Posts Tagged ‘executive power’

Bureaucracy, Law and Separation of Powers.

Monday, June 16th, 2014


Dear Friends,


It seems to me, nothing can prove the out of control growth of the bureaucratic regulatory apparatus of the Executive branch, than the fact that now the Legislative branch needs to pass legislation to stop regulation they find appalling. Congressman Peter Welch of Vermont is sponsoring a bill that would stop some new regulations, prohibiting cheese from being aged on wooden boards, or in wooden containers. As with most regulations this one is absurd, makes no sense from a scientific perspective, legal or even a sociological perspective, but it is an example of bureaucrats working diligently in the dark, regulating how we do everything and in every way. Their regulations are not subject to the will of the people, and are not Constitutional, but they have transferred tremendous power from the legislative branch to the Executive, undermining the intent of our Constitution’s foundational thesis, that of the separation of power, all for the dubious goal of efficiency in government. As we move further and further away from Constitutional rule, and into the chimeric bastardization of our government, we can expect our leaders, especially the Executive, to act more and more arbitrarily, until we have arbitrary government in all but name.


Constitutions are a concept that was invented as a way to limit the propensity of governments to become tyrannical. History shows that there has never been a government, no matter how well devised, that didn’t eventually become despotic. Rome was a republic for century upon century but eventually became a tyranny. That great republic began it’s death spiral the moment the people accepted arbitrary power in the hands of the Caesar, whether wielded by Marcus Aurelius or Nero, that power corrupted not only the man, and the Praetorian guard who protected him, but the society that became dependent on it as well. This is what Constitutions are supposed to prevent. If they are not followed however they loose the ability to limit and instead provide cover for a would be dictator.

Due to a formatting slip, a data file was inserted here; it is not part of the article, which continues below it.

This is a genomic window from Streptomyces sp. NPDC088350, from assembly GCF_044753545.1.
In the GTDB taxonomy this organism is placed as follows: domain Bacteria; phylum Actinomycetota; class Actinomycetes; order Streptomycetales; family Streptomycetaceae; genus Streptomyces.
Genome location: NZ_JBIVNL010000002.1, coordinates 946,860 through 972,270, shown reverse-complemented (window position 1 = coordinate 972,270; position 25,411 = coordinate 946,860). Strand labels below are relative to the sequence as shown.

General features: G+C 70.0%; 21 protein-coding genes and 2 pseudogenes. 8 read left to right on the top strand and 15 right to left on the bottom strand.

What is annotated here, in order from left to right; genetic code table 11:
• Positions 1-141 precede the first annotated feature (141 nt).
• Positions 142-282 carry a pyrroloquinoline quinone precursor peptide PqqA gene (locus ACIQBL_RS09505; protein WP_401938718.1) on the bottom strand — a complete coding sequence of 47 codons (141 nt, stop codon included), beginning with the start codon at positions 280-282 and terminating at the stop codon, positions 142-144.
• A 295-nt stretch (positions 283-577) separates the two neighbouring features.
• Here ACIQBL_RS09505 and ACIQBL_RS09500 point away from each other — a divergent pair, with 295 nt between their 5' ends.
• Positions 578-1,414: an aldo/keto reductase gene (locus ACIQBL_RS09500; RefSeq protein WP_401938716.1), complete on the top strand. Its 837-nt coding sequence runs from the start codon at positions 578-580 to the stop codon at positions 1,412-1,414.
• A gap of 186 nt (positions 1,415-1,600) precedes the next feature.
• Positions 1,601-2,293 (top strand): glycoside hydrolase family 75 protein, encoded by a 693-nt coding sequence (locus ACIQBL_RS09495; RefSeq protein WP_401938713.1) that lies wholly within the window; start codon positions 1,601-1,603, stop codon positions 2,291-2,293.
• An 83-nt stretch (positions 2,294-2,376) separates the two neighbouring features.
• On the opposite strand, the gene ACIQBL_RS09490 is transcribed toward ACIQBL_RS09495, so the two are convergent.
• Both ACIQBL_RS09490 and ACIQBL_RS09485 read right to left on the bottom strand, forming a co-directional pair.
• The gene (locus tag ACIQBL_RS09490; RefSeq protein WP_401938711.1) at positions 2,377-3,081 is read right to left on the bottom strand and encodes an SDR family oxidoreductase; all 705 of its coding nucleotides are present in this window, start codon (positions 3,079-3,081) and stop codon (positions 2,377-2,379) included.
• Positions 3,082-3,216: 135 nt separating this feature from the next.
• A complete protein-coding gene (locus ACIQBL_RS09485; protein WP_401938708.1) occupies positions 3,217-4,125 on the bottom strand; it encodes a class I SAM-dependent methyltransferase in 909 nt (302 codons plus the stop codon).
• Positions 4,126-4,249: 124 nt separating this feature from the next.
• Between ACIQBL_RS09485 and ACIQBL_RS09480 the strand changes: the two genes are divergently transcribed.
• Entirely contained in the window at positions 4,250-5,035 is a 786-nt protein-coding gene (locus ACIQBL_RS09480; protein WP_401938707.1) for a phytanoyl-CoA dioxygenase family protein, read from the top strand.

Separation of power is the primary means the US Constitution, our Constitution, is supposed to prevent arbitrary rule. History shows that most of the time despotism comes from the Executive. Separation of powers is meant to prevent this propensity of rulers by limiting their absolute power and divesting that power in other segments of government, then pitting those segments, (and political factions), against each other, like using a fire line to stop a fire. Federalist Paper number ten explains this far better than I can. The power of a Constitution to reign in the avarice of a leader depends on it’s being adhered to.